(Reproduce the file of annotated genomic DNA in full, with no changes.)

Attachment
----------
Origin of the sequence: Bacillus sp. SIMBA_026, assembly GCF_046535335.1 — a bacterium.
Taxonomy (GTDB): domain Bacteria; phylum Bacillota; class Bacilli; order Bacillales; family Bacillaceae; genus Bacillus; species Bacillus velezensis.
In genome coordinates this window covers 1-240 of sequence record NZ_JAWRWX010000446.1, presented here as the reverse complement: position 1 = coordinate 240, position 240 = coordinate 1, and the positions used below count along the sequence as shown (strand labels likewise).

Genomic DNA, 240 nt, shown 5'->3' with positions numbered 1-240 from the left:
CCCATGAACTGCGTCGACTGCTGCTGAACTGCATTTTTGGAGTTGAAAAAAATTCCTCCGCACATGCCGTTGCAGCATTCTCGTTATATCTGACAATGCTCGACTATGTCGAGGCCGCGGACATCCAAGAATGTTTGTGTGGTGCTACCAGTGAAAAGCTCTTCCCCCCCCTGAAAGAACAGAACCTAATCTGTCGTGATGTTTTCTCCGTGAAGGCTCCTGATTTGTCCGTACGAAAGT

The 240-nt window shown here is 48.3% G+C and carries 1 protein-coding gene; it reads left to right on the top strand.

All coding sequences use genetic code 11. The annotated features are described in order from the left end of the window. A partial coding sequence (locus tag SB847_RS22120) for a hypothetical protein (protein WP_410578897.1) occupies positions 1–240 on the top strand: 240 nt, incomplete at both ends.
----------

Origin of the sequence: Bacillus sp. SIMBA_026, assembly GCF_046535335.1 — a bacterium.
Taxonomy (GTDB): domain Bacteria; phylum Bacillota; class Bacilli; order Bacillales; family Bacillaceae; genus Bacillus; species Bacillus velezensis.
In genome coordinates this window covers 1-240 of sequence record NZ_JAWRWX010000446.1, presented here as the reverse complement: position 1 = coordinate 240, position 240 = coordinate 1, and the positions used below count along the sequence as shown (strand labels likewise).

Genomic DNA, 240 nt, shown 5'->3' with positions numbered 1-240 from the left:
CCCATGAACTGCGTCGACTGCTGCTGAACTGCATTTTTGGAGTTGAAAAAAATTCCTCCGCACATGCCGTTGCAGCATTCTCGTTATATCTGACAATGCTCGACTATGTCGAGGCCGCGGACATCCAAGAATGTTTGTGTGGTGCTACCAGTGAAAAGCTCTTCCCCCCCCTGAAAGAACAGAACCTAATCTGTCGTGATGTTTTCTCCGTGAAGGCTCCTGATTTGTCCGTACGAAAGT

The 240-nt window shown here is 48.3% G+C and carries 1 protein-coding gene; it reads left to right on the top strand.

All coding sequences use genetic code 11. The annotated features are described in order from the left end of the window. A partial coding sequence (locus tag SB847_RS22120) for a hypothetical protein (protein WP_410578897.1) occupies positions 1–240 on the top strand: 240 nt, incomplete at both ends.